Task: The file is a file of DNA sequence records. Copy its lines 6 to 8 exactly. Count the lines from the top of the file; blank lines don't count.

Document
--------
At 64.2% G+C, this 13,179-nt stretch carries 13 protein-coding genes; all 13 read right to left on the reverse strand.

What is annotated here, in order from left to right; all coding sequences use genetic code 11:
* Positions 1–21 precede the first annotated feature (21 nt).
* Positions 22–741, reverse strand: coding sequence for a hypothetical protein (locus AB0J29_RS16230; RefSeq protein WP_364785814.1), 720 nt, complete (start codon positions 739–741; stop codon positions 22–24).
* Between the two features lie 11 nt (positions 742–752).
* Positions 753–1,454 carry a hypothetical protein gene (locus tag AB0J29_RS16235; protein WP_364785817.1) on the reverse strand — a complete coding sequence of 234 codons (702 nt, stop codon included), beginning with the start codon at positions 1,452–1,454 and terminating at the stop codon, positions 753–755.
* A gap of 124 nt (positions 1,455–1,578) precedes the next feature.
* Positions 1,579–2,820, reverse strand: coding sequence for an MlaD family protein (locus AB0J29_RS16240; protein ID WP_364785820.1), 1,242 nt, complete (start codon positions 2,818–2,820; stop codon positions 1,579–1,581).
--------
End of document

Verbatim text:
* Positions 753–1,454 carry a hypothetical protein gene (locus tag AB0J29_RS16235; protein WP_364785817.1) on the reverse strand — a complete coding sequence of 234 codons (702 nt, stop codon included), beginning with the start codon at positions 1,452–1,454 and terminating at the stop codon, positions 753–755.
* A gap of 124 nt (positions 1,455–1,578) precedes the next feature.
* Positions 1,579–2,820, reverse strand: coding sequence for an MlaD family protein (locus AB0J29_RS16240; protein ID WP_364785820.1), 1,242 nt, complete (start codon positions 2,818–2,820; stop codon positions 1,579–1,581).